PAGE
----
Every child who grew up knowing that honey-making bees live in a tallish, igloo-shaped hive may be surprised to find that today’s bees live in a box.
Those hives of coiled straw bundles that are standard fare in children’s books and cartoons are known as “skeps.”
“The word skep comes from a German word that was a measurement, and a basket that held that volume – think of it like we use the term bushel,” said Jon Zawislak, program associate-apiculture for the University of Arkansas System Division of Agriculture. “Bees probably settled into baskets and pieces of pottery that people left outside, and it was found to be a good way to keep them.”
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As Europeans first migrated to the New World, there were no large grain fields, making straw more valued as a mattress stuffing than as a basket making material. “So people began keeping bees in log hives and wooden boxes because wood was plentiful in the New World,” he said.
All of these old hive types were simply cavities in which the bees built combs hanging from the top of the inside.
“You could not see what the bees were up to in there,” Zawislak said. “Nor could you evaluate their colony strength or health. To harvest the honey, you had to destroy everything, and often kill the bees by holding the skep over a sulphur fire.”
The practice of “sulphuring” was decried as “barbarous” in “The Experienced Bee-Keeper,” a 1760 volume written by Bryan L’Anson Bromwich. He sought to show other beekeepers there was a better way, advising readers in verse: “Ah cruel man! The sulphured matches spare, and be content the nectar’d sweets to share!” Bromwich kept his charges in a much bee-friendlier box. He harvested the honey by inverting the box and driving the bees up and out by drumming along the sides with sticks.
However, about 100 years later, “the moveable frame hive was perfected,” Zawislak said, “which allowed beekeepers to open up a hive and see every comb.”
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Frames also can be rearranged to encourage bees to work in different parts of the hive, and the honey can be harvested without destroying all of the bees' work or causing them harm.
“The move to wooden boxes also came about during a time of mechanizing and industrializing agriculture,” he said. “By the end of the 19th century beekeeping had become an industry in its own right, rather than a little extra something that farmers did on the side.”
Current laws prohibit the keeping of bees in any hive that doesn’t have moveable frames.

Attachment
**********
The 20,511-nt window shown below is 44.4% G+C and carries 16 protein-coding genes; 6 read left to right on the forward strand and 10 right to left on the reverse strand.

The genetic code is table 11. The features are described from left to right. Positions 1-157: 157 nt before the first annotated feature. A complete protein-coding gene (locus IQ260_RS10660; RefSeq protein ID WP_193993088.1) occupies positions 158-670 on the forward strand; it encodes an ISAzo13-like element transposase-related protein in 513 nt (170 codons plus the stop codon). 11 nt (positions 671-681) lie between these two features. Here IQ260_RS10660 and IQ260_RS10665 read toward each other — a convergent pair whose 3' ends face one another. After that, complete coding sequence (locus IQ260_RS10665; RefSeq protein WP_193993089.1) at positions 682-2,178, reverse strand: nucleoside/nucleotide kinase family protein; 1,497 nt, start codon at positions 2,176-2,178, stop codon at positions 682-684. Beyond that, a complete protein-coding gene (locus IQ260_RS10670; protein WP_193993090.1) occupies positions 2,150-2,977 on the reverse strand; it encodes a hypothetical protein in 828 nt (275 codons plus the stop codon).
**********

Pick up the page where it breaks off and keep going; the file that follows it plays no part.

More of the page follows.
“The apiary inspectors have to be able to look in and evaluate the health of the bees. If you discover a feral hive of bees in another container or a tree, and you want to keep them, you have 12 months to move them into a regulation hive,” Zawislak said.
Top bar hive
Another type of beehive, called a top bar hive, is gaining in popularity with some. They are very simple and economical to construct. As the name implies, these hives consist of a box with a number of wooden bars across the top. The bees build a honeycomb suspended from each of these bars, rather than in four-sided frames.
“Beekeepers can still remove and inspect each comb, and so they comply with our apiary laws,” he said. “Top bar hives are managed in slightly different ways, and generally don’t produce as much honey as a Langstroth hive, but many backyard hobbyists enjoy the simplicity of their design.”
Melissa Zabecki Harvey, of Parkin, has been keeping bees since 2004, having become hooked after taking a class. She uses both the top bar and Langstroth hives.
“I like the concept and the naturalness of the top bar hive,” she said. “It’s a more simple design, requires less equipment and is less expensive to keep.”
While top bar doesn’t produce honey like the Langstroth hives, there’s still plenty of hobby satisfaction. “We like to watch the bees doing things more naturally,” Harvey said.
People still keep bees in all sorts of primitive hives in different parts of the world, Zawislak said. But some version of the Langstroth hive is really the standard type for efficient honey production.
“Today the skep is more of a symbol of beekeeping's quaint roots than it is a part of modern beekeeping,” he said. “Like plowing behind an ox might be quaint, but you wouldn't want to have to make a living that way.”
(For more, see: Honey bee consumption outpacing food gathering)